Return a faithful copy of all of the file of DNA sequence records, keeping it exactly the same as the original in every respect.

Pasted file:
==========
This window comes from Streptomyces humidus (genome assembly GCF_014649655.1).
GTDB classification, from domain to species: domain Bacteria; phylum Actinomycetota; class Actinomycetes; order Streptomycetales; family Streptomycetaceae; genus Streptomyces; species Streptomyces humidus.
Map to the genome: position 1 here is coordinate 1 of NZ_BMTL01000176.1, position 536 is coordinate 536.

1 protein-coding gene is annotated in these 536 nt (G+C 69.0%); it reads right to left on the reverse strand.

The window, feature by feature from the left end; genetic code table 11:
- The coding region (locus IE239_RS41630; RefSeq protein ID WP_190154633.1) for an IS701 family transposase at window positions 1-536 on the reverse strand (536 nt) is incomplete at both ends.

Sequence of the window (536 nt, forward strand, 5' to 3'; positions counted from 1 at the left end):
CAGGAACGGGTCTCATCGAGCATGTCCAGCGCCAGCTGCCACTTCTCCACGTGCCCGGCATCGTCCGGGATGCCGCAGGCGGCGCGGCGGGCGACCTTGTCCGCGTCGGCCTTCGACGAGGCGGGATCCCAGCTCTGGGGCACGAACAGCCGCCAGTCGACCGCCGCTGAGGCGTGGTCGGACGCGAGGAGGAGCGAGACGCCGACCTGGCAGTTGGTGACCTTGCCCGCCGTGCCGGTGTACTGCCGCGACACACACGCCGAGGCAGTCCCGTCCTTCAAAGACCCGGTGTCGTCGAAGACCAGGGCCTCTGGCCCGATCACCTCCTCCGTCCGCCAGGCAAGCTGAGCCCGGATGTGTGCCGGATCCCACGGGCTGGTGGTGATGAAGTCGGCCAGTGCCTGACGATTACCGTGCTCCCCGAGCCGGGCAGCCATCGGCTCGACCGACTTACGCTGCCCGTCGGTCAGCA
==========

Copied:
This window comes from Streptomyces humidus (genome assembly GCF_014649655.1).
GTDB classification, from domain to species: domain Bacteria; phylum Actinomycetota; class Actinomycetes; order Streptomycetales; family Streptomycetaceae; genus Streptomyces; species Streptomyces humidus.
Map to the genome: position 1 here is coordinate 1 of NZ_BMTL01000176.1, position 536 is coordinate 536.

1 protein-coding gene is annotated in these 536 nt (G+C 69.0%); it reads right to left on the reverse strand.

The window, feature by feature from the left end; genetic code table 11:
- The coding region (locus IE239_RS41630; RefSeq protein ID WP_190154633.1) for an IS701 family transposase at window positions 1-536 on the reverse strand (536 nt) is incomplete at both ends.

Sequence of the window (536 nt, forward strand, 5' to 3'; positions counted from 1 at the left end):
CAGGAACGGGTCTCATCGAGCATGTCCAGCGCCAGCTGCCACTTCTCCACGTGCCCGGCATCGTCCGGGATGCCGCAGGCGGCGCGGCGGGCGACCTTGTCCGCGTCGGCCTTCGACGAGGCGGGATCCCAGCTCTGGGGCACGAACAGCCGCCAGTCGACCGCCGCTGAGGCGTGGTCGGACGCGAGGAGGAGCGAGACGCCGACCTGGCAGTTGGTGACCTTGCCCGCCGTGCCGGTGTACTGCCGCGACACACACGCCGAGGCAGTCCCGTCCTTCAAAGACCCGGTGTCGTCGAAGACCAGGGCCTCTGGCCCGATCACCTCCTCCGTCCGCCAGGCAAGCTGAGCCCGGATGTGTGCCGGATCCCACGGGCTGGTGGTGATGAAGTCGGCCAGTGCCTGACGATTACCGTGCTCCCCGAGCCGGGCAGCCATCGGCTCGACCGACTTACGCTGCCCGTCGGTCAGCA